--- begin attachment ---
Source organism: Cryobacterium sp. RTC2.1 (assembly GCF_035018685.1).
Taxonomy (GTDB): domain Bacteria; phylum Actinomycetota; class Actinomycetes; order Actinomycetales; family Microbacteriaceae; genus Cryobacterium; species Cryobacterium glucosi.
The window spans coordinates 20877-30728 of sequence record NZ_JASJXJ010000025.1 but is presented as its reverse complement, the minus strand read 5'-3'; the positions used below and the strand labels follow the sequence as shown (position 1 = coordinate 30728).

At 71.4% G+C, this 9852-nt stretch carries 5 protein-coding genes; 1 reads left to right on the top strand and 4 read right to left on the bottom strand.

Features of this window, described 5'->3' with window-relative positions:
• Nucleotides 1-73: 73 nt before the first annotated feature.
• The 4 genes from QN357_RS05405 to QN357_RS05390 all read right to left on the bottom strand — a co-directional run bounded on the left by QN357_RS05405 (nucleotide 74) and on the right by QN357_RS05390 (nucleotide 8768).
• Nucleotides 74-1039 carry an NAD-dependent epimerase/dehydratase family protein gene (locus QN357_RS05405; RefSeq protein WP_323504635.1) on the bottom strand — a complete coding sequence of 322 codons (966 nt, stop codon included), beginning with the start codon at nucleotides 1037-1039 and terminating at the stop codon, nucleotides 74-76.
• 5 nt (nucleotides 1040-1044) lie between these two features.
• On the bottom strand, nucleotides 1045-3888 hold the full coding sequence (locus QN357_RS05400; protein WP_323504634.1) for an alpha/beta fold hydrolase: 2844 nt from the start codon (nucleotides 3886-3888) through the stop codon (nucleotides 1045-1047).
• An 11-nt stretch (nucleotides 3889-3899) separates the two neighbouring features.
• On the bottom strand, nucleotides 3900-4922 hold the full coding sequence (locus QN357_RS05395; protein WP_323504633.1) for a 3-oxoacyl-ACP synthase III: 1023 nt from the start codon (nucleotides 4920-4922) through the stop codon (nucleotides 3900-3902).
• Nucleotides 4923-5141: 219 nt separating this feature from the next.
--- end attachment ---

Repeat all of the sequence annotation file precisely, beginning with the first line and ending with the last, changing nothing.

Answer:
Source organism: Cryobacterium sp. RTC2.1 (assembly GCF_035018685.1).
Taxonomy (GTDB): domain Bacteria; phylum Actinomycetota; class Actinomycetes; order Actinomycetales; family Microbacteriaceae; genus Cryobacterium; species Cryobacterium glucosi.
The window spans coordinates 20877-30728 of sequence record NZ_JASJXJ010000025.1 but is presented as its reverse complement, the minus strand read 5'-3'; the positions used below and the strand labels follow the sequence as shown (position 1 = coordinate 30728).

At 71.4% G+C, this 9852-nt stretch carries 5 protein-coding genes; 1 reads left to right on the top strand and 4 read right to left on the bottom strand.

Features of this window, described 5'->3' with window-relative positions:
• Nucleotides 1-73: 73 nt before the first annotated feature.
• The 4 genes from QN357_RS05405 to QN357_RS05390 all read right to left on the bottom strand — a co-directional run bounded on the left by QN357_RS05405 (nucleotide 74) and on the right by QN357_RS05390 (nucleotide 8768).
• Nucleotides 74-1039 carry an NAD-dependent epimerase/dehydratase family protein gene (locus QN357_RS05405; RefSeq protein WP_323504635.1) on the bottom strand — a complete coding sequence of 322 codons (966 nt, stop codon included), beginning with the start codon at nucleotides 1037-1039 and terminating at the stop codon, nucleotides 74-76.
• 5 nt (nucleotides 1040-1044) lie between these two features.
• On the bottom strand, nucleotides 1045-3888 hold the full coding sequence (locus QN357_RS05400; protein WP_323504634.1) for an alpha/beta fold hydrolase: 2844 nt from the start codon (nucleotides 3886-3888) through the stop codon (nucleotides 1045-1047).
• An 11-nt stretch (nucleotides 3889-3899) separates the two neighbouring features.
• On the bottom strand, nucleotides 3900-4922 hold the full coding sequence (locus QN357_RS05395; protein WP_323504633.1) for a 3-oxoacyl-ACP synthase III: 1023 nt from the start codon (nucleotides 4920-4922) through the stop codon (nucleotides 3900-3902).
• Nucleotides 4923-5141: 219 nt separating this feature from the next.